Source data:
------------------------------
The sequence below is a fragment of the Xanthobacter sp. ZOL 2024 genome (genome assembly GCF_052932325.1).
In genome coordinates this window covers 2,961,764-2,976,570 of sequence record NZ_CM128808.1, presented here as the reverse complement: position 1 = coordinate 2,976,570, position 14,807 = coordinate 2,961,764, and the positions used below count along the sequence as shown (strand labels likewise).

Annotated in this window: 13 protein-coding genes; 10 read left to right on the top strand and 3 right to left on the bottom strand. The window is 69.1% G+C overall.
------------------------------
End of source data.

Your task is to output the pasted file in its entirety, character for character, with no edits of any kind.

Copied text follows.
The sequence below is a fragment of the Xanthobacter sp. ZOL 2024 genome (genome assembly GCF_052932325.1).
In genome coordinates this window covers 2,961,764-2,976,570 of sequence record NZ_CM128808.1, presented here as the reverse complement: position 1 = coordinate 2,976,570, position 14,807 = coordinate 2,961,764, and the positions used below count along the sequence as shown (strand labels likewise).

Annotated in this window: 13 protein-coding genes; 10 read left to right on the top strand and 3 right to left on the bottom strand. The window is 69.1% G+C overall.